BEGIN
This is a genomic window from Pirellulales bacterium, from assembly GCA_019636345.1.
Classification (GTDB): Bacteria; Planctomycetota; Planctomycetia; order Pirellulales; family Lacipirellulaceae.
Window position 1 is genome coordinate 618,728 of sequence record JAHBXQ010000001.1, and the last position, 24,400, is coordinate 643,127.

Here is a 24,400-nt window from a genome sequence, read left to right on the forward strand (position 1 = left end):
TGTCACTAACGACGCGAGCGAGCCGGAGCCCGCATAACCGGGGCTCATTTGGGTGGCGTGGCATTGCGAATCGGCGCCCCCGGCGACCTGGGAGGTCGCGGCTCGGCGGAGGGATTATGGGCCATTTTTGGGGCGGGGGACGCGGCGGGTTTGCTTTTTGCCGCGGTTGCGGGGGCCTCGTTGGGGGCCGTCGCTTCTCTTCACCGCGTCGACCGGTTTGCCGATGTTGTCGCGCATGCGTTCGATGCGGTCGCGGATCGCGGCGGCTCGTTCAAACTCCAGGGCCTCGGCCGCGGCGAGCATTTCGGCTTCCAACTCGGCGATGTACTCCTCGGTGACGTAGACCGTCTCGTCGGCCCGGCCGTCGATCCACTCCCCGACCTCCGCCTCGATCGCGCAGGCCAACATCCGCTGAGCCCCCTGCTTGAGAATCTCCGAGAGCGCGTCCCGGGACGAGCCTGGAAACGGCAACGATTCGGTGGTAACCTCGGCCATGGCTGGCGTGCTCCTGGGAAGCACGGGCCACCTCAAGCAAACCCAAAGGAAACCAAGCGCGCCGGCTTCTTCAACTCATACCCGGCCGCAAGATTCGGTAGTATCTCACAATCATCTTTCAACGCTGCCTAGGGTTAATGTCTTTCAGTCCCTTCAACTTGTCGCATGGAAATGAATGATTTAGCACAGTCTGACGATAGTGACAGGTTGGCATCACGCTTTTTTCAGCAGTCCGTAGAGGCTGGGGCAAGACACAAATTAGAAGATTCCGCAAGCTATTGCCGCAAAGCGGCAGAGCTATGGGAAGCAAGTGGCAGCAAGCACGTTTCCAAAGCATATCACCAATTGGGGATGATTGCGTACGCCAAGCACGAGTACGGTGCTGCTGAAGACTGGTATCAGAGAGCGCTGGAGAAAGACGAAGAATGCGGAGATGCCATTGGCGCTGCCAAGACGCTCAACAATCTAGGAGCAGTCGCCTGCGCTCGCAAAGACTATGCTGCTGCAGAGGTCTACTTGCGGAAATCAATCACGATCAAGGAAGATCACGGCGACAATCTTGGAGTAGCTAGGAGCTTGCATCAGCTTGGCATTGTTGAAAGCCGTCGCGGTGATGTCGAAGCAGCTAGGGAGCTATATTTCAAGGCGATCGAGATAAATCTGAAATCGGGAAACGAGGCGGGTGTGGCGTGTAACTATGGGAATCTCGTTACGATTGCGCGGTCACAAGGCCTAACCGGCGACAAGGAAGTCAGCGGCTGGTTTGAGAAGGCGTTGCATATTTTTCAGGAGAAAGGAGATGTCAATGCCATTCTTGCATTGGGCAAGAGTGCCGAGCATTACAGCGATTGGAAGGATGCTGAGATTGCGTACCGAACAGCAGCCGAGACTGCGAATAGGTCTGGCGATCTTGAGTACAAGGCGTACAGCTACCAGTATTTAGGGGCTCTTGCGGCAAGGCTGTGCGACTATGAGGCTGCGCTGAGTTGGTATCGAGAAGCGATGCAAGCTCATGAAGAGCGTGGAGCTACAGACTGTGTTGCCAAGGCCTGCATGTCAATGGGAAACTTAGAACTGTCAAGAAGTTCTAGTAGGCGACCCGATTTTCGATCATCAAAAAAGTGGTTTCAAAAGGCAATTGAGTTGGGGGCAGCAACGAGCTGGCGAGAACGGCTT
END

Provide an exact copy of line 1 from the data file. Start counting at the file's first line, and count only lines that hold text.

This is a genomic window from Pirellulales bacterium, from assembly GCA_019636345.1.